Mantis Shrimp Eyes: Incredible Vision Decoded for Imaging Technologies & Early Cancer Detection

Mantis shrimp -aggressive, predatory sea crustaceans – have among the most sophisticated vision of all animals. A group of researchers, including Viktor Gruev, PhD, is recreating that vision to make specialized sensors and cameras that could bring more precision to biomedical imaging. Mantis shrimp eyes have extra sensors that allows them to see polarized light. Inspired by the mantis shrimp’s superior eyesight, researchers are building polarization cameras that could be used to help diagnose and remove cancerous tumors. At Washington University, Spencer Lake, PhD is using a polarization camera for studying ligaments. Lake is making strides toward improving ACL and PCL reconstruction surgeries.

This series explores the latest science and technology news in the St. Louis area.

Mantis Shrimp Eyes: Incredible Vision Decoded for Imaging Technologies & Early Cancer Detection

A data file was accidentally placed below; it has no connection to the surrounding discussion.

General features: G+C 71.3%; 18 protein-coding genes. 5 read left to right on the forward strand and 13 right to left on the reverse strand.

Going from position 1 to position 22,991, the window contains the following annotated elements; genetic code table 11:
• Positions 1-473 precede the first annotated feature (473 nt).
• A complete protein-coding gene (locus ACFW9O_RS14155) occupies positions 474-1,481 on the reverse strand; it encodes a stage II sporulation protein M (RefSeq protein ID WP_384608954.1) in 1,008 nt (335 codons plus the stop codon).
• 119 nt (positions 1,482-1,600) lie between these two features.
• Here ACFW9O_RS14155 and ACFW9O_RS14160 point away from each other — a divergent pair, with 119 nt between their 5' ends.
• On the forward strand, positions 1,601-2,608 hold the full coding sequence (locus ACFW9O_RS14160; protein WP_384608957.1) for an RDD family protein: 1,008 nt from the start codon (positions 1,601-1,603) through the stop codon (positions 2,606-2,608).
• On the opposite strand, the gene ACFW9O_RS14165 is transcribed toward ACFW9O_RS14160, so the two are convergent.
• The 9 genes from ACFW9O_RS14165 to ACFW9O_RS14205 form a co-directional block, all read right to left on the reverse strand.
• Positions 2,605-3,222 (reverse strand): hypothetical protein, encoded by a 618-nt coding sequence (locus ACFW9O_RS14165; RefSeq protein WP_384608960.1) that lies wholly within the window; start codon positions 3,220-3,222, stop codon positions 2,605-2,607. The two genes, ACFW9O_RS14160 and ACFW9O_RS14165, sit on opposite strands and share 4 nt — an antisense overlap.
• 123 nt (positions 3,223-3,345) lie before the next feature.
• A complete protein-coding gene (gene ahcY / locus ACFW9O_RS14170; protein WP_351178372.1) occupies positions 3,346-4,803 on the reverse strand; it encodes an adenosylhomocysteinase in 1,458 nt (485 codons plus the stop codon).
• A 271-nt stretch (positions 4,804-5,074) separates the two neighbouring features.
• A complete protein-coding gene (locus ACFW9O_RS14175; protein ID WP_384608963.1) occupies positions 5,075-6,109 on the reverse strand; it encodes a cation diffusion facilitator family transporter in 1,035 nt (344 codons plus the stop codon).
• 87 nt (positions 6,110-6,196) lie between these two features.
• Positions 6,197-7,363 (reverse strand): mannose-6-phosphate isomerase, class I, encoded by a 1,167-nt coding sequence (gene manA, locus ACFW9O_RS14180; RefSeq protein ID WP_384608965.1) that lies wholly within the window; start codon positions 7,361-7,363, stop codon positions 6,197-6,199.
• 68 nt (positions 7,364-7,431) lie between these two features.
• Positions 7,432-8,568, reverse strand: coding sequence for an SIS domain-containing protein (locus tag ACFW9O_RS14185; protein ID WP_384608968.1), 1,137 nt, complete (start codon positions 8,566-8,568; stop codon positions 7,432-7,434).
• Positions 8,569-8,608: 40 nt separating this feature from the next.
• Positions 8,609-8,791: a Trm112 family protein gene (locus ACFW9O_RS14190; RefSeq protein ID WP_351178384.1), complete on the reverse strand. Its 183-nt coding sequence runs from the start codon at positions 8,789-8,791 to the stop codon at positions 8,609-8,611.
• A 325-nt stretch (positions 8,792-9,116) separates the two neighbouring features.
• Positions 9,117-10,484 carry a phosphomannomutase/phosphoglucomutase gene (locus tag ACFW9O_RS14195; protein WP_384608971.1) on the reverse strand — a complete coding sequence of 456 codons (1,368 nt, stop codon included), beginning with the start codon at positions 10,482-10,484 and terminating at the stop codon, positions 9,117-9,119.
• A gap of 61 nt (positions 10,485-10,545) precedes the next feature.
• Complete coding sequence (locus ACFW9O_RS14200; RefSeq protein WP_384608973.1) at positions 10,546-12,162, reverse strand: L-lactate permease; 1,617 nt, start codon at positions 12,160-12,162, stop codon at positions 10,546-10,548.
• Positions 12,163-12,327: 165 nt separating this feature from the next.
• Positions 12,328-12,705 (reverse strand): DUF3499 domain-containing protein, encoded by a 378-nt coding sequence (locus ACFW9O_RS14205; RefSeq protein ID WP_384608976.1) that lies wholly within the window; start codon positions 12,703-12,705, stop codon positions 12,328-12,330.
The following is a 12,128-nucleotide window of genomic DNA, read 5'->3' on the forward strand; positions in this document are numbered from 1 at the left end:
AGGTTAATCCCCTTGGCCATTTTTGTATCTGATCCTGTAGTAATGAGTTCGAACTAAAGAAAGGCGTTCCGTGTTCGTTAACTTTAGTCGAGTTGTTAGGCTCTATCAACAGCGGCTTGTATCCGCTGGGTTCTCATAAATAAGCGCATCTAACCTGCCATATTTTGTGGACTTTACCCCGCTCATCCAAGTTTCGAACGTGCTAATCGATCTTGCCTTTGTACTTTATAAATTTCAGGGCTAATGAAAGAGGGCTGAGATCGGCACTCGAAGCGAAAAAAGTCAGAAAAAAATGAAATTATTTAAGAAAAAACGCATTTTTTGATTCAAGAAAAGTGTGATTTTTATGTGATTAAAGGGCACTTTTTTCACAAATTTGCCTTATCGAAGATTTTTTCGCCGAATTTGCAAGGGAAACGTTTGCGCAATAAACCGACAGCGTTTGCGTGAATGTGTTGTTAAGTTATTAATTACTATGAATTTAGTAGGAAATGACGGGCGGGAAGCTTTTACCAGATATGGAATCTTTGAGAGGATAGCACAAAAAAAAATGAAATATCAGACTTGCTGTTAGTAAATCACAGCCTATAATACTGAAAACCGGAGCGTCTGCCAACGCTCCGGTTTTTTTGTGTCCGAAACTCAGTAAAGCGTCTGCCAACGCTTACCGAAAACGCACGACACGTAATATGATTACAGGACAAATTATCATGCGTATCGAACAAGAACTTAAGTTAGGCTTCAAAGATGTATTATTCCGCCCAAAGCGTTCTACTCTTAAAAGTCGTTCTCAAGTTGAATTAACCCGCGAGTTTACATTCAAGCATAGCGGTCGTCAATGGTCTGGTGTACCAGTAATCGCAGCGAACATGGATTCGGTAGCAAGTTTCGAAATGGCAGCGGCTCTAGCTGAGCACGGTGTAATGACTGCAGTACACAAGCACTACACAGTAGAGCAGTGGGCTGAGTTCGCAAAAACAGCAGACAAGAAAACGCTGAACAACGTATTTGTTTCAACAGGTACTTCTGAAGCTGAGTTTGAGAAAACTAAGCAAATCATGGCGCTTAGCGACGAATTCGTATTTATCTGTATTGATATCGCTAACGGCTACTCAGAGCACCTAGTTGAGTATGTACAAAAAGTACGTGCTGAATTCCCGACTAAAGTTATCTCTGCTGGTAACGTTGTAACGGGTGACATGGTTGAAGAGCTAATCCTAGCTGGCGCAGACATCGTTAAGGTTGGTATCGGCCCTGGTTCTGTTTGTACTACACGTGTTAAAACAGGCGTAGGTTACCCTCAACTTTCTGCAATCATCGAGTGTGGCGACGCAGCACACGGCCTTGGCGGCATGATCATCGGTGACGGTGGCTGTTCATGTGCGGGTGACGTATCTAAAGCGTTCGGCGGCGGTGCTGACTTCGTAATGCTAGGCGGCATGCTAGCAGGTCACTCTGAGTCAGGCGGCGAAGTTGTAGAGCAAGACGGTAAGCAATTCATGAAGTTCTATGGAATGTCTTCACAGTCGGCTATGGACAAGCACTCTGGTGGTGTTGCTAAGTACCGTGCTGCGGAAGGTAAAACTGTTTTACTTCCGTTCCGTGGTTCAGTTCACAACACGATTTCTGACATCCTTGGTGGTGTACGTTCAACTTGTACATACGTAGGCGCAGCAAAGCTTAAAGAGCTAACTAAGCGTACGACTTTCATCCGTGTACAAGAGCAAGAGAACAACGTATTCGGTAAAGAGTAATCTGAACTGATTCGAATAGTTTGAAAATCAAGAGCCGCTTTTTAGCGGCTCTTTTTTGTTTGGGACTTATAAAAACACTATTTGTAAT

Recent Segment | Innovations

Cornfield Robot: Mizzou Researchers Use Robotics in the Study of Corn and Drought Tolerance

Mizzou engineers develop a robotic system to help develop drought tolerant corn. It's changing the way scientists study climate variability and crops.

Recent Segment | Innovations

The Global Inventory Project: Transforming Agriculture with Perennial Crops

The Missouri Botanical Garden is identifying plant species to develop into perennial crops for sustainable agriculture.

Recent Segment | Innovations

New Device Treats Uterine Fibroids Without Any Incisions

An incision-free device designed to reduce heavy menstrual bleeding caused by uterine fibroids is introduced at Mercy Hospital St. Louis.

Recent Segment | Innovations

New Way to Clean Cancer-Causing Chromium From Drinking Water

A Washington University engineer has found a new way to clean chromium from tap water using electricity.

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Recent Segment | Innovations

Celebrity Deaths Create Awareness about Aortic Dissection & Treatment at Mercy Hospital St. Louis

Aortic dissection is often undetected and undiagnosed, resulting in death. Mercy Vascular Surgeon Dr. Vito Mantese explains a new lifesaving treatment.

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Date: April 18, 2015 Time: 10:00am